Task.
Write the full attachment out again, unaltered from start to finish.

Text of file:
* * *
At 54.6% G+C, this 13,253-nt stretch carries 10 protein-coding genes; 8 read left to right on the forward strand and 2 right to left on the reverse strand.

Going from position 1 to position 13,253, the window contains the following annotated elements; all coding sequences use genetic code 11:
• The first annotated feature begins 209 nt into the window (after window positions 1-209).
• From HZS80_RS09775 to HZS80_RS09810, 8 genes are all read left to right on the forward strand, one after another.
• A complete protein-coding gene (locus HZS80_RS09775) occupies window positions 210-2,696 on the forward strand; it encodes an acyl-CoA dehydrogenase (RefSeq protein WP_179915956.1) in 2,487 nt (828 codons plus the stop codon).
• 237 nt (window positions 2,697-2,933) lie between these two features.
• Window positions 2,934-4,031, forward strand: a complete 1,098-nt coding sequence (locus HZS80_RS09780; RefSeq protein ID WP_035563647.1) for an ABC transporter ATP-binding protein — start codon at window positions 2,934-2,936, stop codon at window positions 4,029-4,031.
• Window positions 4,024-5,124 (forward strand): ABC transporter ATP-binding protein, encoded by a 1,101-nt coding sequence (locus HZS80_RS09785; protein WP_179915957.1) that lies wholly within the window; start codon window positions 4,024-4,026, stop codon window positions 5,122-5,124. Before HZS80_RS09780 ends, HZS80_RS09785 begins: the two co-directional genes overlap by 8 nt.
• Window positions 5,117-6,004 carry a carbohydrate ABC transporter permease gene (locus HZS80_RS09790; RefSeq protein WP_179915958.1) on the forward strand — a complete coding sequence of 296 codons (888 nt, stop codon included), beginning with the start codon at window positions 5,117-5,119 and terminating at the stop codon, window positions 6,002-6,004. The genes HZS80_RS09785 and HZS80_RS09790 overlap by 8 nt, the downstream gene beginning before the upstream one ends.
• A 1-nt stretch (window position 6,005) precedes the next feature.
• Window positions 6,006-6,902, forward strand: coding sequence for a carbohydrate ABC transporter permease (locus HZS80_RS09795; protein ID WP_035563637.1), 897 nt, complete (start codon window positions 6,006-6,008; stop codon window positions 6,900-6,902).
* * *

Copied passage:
At 54.6% G+C, this 13,253-nt stretch carries 10 protein-coding genes; 8 read left to right on the forward strand and 2 right to left on the reverse strand.

Going from position 1 to position 13,253, the window contains the following annotated elements; all coding sequences use genetic code 11:
• The first annotated feature begins 209 nt into the window (after window positions 1-209).
• From HZS80_RS09775 to HZS80_RS09810, 8 genes are all read left to right on the forward strand, one after another.
• A complete protein-coding gene (locus HZS80_RS09775) occupies window positions 210-2,696 on the forward strand; it encodes an acyl-CoA dehydrogenase (RefSeq protein WP_179915956.1) in 2,487 nt (828 codons plus the stop codon).
• 237 nt (window positions 2,697-2,933) lie between these two features.
• Window positions 2,934-4,031, forward strand: a complete 1,098-nt coding sequence (locus HZS80_RS09780; RefSeq protein ID WP_035563647.1) for an ABC transporter ATP-binding protein — start codon at window positions 2,934-2,936, stop codon at window positions 4,029-4,031.
• Window positions 4,024-5,124 (forward strand): ABC transporter ATP-binding protein, encoded by a 1,101-nt coding sequence (locus HZS80_RS09785; protein WP_179915957.1) that lies wholly within the window; start codon window positions 4,024-4,026, stop codon window positions 5,122-5,124. Before HZS80_RS09780 ends, HZS80_RS09785 begins: the two co-directional genes overlap by 8 nt.
• Window positions 5,117-6,004 carry a carbohydrate ABC transporter permease gene (locus HZS80_RS09790; RefSeq protein WP_179915958.1) on the forward strand — a complete coding sequence of 296 codons (888 nt, stop codon included), beginning with the start codon at window positions 5,117-5,119 and terminating at the stop codon, window positions 6,002-6,004. The genes HZS80_RS09785 and HZS80_RS09790 overlap by 8 nt, the downstream gene beginning before the upstream one ends.
• A 1-nt stretch (window position 6,005) precedes the next feature.
• Window positions 6,006-6,902, forward strand: coding sequence for a carbohydrate ABC transporter permease (locus HZS80_RS09795; protein ID WP_035563637.1), 897 nt, complete (start codon window positions 6,006-6,008; stop codon window positions 6,900-6,902).